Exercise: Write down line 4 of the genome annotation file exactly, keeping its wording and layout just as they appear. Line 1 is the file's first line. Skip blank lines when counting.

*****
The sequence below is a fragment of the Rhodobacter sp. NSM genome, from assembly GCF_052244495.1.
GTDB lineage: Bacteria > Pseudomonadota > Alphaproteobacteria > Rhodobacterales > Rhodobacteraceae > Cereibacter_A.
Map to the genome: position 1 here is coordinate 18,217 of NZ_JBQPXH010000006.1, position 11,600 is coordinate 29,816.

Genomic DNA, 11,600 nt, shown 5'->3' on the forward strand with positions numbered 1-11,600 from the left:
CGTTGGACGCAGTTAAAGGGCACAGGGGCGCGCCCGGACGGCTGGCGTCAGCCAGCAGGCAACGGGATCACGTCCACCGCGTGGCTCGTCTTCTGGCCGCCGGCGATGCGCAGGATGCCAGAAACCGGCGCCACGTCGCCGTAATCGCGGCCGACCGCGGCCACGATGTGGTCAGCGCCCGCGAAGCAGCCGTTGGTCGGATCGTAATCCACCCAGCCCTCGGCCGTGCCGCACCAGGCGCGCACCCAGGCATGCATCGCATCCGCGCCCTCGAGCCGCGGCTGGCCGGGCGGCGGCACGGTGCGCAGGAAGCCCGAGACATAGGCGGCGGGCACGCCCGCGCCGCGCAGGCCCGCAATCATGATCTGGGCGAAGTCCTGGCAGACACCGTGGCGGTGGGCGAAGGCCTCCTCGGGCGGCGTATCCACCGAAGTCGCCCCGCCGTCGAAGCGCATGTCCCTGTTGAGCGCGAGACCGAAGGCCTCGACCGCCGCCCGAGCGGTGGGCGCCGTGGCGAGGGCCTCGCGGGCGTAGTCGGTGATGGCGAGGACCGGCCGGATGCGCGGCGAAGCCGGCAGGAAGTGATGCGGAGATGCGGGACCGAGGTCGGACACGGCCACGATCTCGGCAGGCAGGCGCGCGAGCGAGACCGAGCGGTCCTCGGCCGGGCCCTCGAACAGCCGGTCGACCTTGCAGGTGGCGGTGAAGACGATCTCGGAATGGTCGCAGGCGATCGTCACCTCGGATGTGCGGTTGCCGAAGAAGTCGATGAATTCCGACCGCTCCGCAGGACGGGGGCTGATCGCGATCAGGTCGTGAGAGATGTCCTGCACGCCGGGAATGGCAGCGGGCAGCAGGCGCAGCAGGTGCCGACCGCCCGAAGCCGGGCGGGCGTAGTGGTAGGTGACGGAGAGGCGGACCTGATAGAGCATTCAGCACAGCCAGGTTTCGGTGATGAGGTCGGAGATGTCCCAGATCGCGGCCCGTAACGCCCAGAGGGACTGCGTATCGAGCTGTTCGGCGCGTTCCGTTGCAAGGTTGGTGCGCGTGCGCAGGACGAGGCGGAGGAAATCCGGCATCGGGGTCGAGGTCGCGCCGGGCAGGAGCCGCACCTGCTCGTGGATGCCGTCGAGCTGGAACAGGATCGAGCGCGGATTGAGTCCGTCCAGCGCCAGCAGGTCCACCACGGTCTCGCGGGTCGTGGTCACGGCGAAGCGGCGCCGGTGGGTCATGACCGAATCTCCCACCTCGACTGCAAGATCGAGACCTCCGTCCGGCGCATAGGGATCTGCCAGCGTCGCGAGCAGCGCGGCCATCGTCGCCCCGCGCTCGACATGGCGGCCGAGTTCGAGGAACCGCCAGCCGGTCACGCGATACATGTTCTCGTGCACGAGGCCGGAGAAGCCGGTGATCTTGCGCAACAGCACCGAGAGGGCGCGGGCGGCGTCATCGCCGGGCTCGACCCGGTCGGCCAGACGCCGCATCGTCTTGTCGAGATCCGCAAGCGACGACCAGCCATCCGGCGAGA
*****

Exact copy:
Genomic DNA, 11,600 nt, shown 5'->3' on the forward strand with positions numbered 1-11,600 from the left: